Correction AppendedJordan Siemens/Getty ImagesCan a sneaker improve your performance?
For the past few years, proponents of barefoot running have argued that modern athletic shoes compromise natural running form. But now a first-of-its-kind study suggests that, in the right circumstances, running shoes make running physiologically easier than going barefoot.
The study, conducted by researchers at the University of Colorado in Boulder, began by recruiting 12 well-trained male runners with extensive barefoot running experience. “It was important to find people who are used to running barefoot,” says Rodger Kram, a professor of integrative physiology, who oversaw the study, which was published online in the journal Medicine & Science in Sports & Exercise.
“A novice barefoot runner moves very differently than someone who’s used to running barefoot,” Dr. Kram says. “We wanted to look at runners who knew what they were doing, whether they were wearing shoes or not.”
Specifically, he and his colleagues hoped to determine whether wearing shoes was metabolically more costly than going unshod. In other words, does wearing shoes require more energy than going barefoot?
A few previous studies have suggested that in terms of physiological effort, it’s easier to go barefoot. After all, shoes have mass; they add weight to your feet, and pushing weight through space, as you do with every step while running, demands energy.
These earlier studies generally concluded that every additional 100 grams (or about 3.5 ounces) added to your feet should increase the energy cost of running by about 1 percent. Over many miles, that 1 percent becomes magnified if you wear heavy running shoes, which can easily weigh 300 to 400 grams or more.
But for the new study, Dr. Kram and his colleagues wanted to use a relatively lightweight, cushioned shoe. They chose the Nike Mayfly, a model that, as the name intimates, is a flyweight, barely reaching 150 grams.
The runners were asked to run multiple times on treadmills while either wearing the shoes or not. The runners were never completely barefoot; when unshod, they wore thin yoga socks to protect them from developing blisters and for purposes of basic hygiene on the shared treadmills.
Next, the researchers taped 150 grams’ worth of thin lead strips to the top of runners’ stockinged feet. By adding an equal amount of weight to the bare foot, they could learn whether barefoot running really was physiologically more efficient than wearing shoes.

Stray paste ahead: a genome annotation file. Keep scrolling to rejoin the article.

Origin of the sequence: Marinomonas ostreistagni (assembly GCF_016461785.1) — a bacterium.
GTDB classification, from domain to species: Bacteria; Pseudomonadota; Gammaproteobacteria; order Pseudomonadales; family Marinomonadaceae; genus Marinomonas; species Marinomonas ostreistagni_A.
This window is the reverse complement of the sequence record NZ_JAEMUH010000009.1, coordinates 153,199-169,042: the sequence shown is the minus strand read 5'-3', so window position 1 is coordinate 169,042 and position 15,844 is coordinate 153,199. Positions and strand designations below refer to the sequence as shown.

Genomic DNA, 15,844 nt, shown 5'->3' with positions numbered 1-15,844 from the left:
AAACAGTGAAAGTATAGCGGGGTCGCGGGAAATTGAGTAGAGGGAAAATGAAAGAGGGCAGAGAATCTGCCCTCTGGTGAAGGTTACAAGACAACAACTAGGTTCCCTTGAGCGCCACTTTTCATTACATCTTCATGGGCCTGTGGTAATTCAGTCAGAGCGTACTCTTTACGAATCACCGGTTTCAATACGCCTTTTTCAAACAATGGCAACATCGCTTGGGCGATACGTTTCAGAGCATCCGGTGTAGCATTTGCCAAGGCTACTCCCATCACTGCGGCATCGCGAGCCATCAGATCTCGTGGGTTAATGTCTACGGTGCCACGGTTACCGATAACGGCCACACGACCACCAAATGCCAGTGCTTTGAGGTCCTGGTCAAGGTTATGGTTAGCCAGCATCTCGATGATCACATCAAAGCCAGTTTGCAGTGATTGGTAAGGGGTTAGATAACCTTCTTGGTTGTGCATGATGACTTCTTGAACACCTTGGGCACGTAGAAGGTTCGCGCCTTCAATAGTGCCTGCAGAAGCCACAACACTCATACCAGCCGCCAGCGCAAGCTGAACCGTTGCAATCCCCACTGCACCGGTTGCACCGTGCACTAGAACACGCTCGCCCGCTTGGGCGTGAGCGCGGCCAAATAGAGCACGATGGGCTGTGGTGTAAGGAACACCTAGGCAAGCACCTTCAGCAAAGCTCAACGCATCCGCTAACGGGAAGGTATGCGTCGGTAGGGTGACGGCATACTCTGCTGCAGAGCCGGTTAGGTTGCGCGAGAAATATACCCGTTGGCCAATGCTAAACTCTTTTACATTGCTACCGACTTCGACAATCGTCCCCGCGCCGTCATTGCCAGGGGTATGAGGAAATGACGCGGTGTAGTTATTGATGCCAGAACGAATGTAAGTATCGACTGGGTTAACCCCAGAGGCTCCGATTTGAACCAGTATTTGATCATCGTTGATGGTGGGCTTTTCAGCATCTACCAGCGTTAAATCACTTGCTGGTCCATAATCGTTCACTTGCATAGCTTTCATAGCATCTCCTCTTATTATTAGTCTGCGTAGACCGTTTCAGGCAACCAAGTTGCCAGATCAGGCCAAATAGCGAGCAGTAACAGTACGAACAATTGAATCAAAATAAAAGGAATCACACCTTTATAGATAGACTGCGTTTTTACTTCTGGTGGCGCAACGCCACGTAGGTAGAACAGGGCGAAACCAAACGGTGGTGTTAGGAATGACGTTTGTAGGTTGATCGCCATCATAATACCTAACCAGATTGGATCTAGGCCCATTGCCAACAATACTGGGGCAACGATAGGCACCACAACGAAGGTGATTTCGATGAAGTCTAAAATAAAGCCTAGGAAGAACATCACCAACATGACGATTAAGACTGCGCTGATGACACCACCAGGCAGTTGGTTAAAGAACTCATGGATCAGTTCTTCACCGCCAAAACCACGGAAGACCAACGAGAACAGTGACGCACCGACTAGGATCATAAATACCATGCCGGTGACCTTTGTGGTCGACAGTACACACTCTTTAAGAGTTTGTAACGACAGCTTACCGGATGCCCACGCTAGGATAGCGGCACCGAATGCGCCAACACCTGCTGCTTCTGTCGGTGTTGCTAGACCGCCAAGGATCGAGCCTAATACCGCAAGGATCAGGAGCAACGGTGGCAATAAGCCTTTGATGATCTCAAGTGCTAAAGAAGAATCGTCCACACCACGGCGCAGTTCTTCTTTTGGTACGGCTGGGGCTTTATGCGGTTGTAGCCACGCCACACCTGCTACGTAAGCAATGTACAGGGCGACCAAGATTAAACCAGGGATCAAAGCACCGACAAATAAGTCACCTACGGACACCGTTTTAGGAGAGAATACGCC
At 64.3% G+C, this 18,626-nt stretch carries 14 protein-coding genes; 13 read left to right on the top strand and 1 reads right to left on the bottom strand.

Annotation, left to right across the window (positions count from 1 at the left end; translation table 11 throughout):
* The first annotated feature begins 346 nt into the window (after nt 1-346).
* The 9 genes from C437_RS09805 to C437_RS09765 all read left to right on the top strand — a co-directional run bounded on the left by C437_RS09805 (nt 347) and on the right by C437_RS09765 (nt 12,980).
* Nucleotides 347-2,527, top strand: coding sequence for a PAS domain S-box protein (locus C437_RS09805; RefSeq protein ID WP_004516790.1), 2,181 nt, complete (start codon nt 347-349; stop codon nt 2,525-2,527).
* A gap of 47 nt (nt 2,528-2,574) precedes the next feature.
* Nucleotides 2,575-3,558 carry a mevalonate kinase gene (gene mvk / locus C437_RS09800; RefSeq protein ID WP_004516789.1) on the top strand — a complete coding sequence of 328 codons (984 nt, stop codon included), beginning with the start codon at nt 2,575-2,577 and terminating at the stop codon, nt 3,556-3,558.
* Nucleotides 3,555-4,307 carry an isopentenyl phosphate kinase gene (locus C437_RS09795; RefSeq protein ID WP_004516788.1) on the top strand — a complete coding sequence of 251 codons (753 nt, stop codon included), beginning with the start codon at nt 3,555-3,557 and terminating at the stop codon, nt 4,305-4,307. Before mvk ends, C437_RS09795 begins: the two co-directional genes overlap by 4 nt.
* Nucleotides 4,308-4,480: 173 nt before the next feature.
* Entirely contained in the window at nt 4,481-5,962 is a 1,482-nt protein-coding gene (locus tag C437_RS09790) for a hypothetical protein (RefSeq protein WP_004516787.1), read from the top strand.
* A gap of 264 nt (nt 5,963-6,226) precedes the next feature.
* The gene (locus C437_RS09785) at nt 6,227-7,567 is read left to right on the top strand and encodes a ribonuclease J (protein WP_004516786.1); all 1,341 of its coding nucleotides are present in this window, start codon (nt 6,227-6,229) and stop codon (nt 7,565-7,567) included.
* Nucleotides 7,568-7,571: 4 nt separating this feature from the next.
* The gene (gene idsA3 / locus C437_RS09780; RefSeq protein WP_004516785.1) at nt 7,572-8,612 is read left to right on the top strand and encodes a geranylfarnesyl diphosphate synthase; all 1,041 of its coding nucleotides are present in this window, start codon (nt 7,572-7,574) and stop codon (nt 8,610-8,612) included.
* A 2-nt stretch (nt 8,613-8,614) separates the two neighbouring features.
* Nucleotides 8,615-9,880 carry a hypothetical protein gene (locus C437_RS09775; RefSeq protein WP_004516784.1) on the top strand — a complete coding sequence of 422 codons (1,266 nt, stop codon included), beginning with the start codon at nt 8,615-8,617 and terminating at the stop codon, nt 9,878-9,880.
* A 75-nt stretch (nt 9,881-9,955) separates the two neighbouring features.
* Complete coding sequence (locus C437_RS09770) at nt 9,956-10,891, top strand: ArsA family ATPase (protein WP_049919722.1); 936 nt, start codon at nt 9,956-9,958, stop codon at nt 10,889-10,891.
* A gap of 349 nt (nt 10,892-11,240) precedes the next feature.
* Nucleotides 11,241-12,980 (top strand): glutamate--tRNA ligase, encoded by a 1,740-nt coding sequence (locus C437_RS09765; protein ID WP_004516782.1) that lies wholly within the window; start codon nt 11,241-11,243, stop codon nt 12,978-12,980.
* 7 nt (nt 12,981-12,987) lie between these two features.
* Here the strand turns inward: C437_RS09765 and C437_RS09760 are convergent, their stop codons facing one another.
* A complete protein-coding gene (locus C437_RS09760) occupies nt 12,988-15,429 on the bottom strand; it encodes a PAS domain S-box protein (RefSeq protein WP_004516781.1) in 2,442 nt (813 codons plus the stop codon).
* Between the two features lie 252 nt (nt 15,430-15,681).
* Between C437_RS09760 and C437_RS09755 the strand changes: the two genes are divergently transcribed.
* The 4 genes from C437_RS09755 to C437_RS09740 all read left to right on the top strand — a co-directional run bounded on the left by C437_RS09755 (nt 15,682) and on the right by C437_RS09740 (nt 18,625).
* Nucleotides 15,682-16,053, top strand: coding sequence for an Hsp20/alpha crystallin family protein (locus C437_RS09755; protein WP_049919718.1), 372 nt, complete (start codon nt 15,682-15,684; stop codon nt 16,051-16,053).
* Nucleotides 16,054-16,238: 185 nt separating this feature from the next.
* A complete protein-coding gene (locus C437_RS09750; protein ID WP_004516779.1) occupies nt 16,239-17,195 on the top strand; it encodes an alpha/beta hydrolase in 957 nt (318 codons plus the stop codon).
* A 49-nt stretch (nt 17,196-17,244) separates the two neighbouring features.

It wasn’t. When barefoot runners and shod runners carried the same weight on their feet, barefoot running used almost 4 percent more energy during every step than running in shoes.
To the surprise of the researchers, barefoot running, often touted by fans as more natural than wearing shoes, was actually less efficient.
“What we found was that there seem to be adaptations that occur during the running stride that can make wearing shoes metabolically less costly,” says Jason R. Franz, a doctoral candidate at the University of Colorado who led the study. Shoes, he says, “provide some degree of cushioning.” If you eschew shoes, “something else has to provide the cushioning.”
That something, he and his colleagues believe, is your legs. If you are barefoot, the job of absorbing some of the forces generated by the collision of foot and ground shifts to your leg muscles, a process that Dr. Kram calls the “cushioning effect.” As a result, the leg muscles contract and work more and require additional energy. The metabolic cost of the activity rises.
Of course, most barefoot runners don’t head out to jog wearing leaded Band-Aids, as they did in this study. But notably, even when unweighted barefoot running was compared foot-to-foot with running in the Mayflies, the shoes won out. For 8 of the 12 runners, wearing shoes remained slightly more efficient than being barefoot, even though the shoes added more weight.
It’s important to note that the study looked only at the metabolic efficiency of wearing shoes, compared with going barefoot. The scientists didn’t evaluate the common claim that barefoot running lowers injury risk.
In the end, the difference in metabolic cost between going barefoot or wearing lightweight shoes is probably of greatest interest to competitive runners. Serious racers might want to mull over the trade-off between having less mass on their feet when barefoot versus having greater potential strain on their leg muscles.
For the rest of us, the lesson might be that even if you’re not interested in going barefoot, you might want to invest in a slimmed-down trainer. “There is a metabolic cost to wearing really heavy running shoes,” Dr. Franz says. Lightweight models, though, that provide cushioning to spare leg muscles without mass to slow movement may be the physiologically smartest alternative, he says, to being bare.
Correction: March 21, 2012
An earlier version of this post misstated the weight of running shoes, which may easily weigh 300 to 400 grams, not ounces.
My take home message from this study is their results are consistent with my testing on myself, that I'm a bit faster and more comfortable with a bit of padding underfoot, but not much and the flatter the shoe the better. CSS and I just got the scale out and my Minimus, VFFs and Free 3.0's are all well under 200 g, and I have some Hattori's coming for tri season which are about 150 g. CSS loves his Hattori's, which seem to be a great compromise between low weight, no heel lift and some cushion underfoot (as well as appearing to be tri-perfect with the velcro closure and sock upper).